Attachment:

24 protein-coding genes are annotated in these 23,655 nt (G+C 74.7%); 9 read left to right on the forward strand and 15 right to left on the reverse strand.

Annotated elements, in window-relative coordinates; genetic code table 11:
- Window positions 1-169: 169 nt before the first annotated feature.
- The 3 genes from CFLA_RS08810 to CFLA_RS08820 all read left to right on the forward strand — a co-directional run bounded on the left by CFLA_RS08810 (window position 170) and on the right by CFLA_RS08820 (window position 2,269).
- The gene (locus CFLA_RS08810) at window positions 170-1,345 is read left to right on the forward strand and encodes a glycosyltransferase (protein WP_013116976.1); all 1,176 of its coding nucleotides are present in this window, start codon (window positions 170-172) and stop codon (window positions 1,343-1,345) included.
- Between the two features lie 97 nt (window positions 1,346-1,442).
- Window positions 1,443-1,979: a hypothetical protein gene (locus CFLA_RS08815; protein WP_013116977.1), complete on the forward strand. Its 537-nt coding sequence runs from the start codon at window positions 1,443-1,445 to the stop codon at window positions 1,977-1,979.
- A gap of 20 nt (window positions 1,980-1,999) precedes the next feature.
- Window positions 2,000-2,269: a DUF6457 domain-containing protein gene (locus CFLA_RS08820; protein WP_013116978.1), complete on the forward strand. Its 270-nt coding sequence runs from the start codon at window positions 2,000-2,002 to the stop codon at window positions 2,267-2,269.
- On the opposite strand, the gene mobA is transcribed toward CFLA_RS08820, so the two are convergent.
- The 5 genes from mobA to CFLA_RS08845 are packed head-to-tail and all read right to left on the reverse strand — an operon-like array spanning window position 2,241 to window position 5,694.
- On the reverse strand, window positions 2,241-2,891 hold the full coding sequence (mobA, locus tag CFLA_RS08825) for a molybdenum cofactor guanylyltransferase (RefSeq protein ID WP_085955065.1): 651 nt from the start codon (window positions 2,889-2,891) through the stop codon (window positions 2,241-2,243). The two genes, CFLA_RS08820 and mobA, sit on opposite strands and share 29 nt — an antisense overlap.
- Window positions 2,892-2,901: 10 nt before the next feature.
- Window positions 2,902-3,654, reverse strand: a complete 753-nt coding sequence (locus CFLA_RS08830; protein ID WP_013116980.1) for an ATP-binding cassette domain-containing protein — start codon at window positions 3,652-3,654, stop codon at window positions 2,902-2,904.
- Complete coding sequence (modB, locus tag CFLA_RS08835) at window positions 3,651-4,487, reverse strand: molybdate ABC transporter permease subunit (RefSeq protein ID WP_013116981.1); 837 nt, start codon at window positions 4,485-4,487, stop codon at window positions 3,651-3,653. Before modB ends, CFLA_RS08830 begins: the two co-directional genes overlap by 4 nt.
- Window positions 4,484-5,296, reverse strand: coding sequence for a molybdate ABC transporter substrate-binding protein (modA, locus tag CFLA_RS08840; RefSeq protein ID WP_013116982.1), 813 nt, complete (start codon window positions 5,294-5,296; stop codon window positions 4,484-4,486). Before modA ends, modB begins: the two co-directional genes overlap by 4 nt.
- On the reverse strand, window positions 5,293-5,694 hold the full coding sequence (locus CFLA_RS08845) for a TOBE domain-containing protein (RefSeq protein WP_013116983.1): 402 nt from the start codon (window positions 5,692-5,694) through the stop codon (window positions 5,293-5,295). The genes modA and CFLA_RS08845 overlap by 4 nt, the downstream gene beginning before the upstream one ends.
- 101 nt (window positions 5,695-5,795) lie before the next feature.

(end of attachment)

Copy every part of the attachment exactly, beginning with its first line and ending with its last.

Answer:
24 protein-coding genes are annotated in these 23,655 nt (G+C 74.7%); 9 read left to right on the forward strand and 15 right to left on the reverse strand.

Annotated elements, in window-relative coordinates; genetic code table 11:
- Window positions 1-169: 169 nt before the first annotated feature.
- The 3 genes from CFLA_RS08810 to CFLA_RS08820 all read left to right on the forward strand — a co-directional run bounded on the left by CFLA_RS08810 (window position 170) and on the right by CFLA_RS08820 (window position 2,269).
- The gene (locus CFLA_RS08810) at window positions 170-1,345 is read left to right on the forward strand and encodes a glycosyltransferase (protein WP_013116976.1); all 1,176 of its coding nucleotides are present in this window, start codon (window positions 170-172) and stop codon (window positions 1,343-1,345) included.
- Between the two features lie 97 nt (window positions 1,346-1,442).
- Window positions 1,443-1,979: a hypothetical protein gene (locus CFLA_RS08815; protein WP_013116977.1), complete on the forward strand. Its 537-nt coding sequence runs from the start codon at window positions 1,443-1,445 to the stop codon at window positions 1,977-1,979.
- A gap of 20 nt (window positions 1,980-1,999) precedes the next feature.
- Window positions 2,000-2,269: a DUF6457 domain-containing protein gene (locus CFLA_RS08820; protein WP_013116978.1), complete on the forward strand. Its 270-nt coding sequence runs from the start codon at window positions 2,000-2,002 to the stop codon at window positions 2,267-2,269.
- On the opposite strand, the gene mobA is transcribed toward CFLA_RS08820, so the two are convergent.
- The 5 genes from mobA to CFLA_RS08845 are packed head-to-tail and all read right to left on the reverse strand — an operon-like array spanning window position 2,241 to window position 5,694.
- On the reverse strand, window positions 2,241-2,891 hold the full coding sequence (mobA, locus tag CFLA_RS08825) for a molybdenum cofactor guanylyltransferase (RefSeq protein ID WP_085955065.1): 651 nt from the start codon (window positions 2,889-2,891) through the stop codon (window positions 2,241-2,243). The two genes, CFLA_RS08820 and mobA, sit on opposite strands and share 29 nt — an antisense overlap.
- Window positions 2,892-2,901: 10 nt before the next feature.
- Window positions 2,902-3,654, reverse strand: a complete 753-nt coding sequence (locus CFLA_RS08830; protein ID WP_013116980.1) for an ATP-binding cassette domain-containing protein — start codon at window positions 3,652-3,654, stop codon at window positions 2,902-2,904.
- Complete coding sequence (modB, locus tag CFLA_RS08835) at window positions 3,651-4,487, reverse strand: molybdate ABC transporter permease subunit (RefSeq protein ID WP_013116981.1); 837 nt, start codon at window positions 4,485-4,487, stop codon at window positions 3,651-3,653. Before modB ends, CFLA_RS08830 begins: the two co-directional genes overlap by 4 nt.
- Window positions 4,484-5,296, reverse strand: coding sequence for a molybdate ABC transporter substrate-binding protein (modA, locus tag CFLA_RS08840; RefSeq protein ID WP_013116982.1), 813 nt, complete (start codon window positions 5,294-5,296; stop codon window positions 4,484-4,486). Before modA ends, modB begins: the two co-directional genes overlap by 4 nt.
- On the reverse strand, window positions 5,293-5,694 hold the full coding sequence (locus CFLA_RS08845) for a TOBE domain-containing protein (RefSeq protein WP_013116983.1): 402 nt from the start codon (window positions 5,692-5,694) through the stop codon (window positions 5,293-5,295). The genes modA and CFLA_RS08845 overlap by 4 nt, the downstream gene beginning before the upstream one ends.
- 101 nt (window positions 5,695-5,795) lie before the next feature.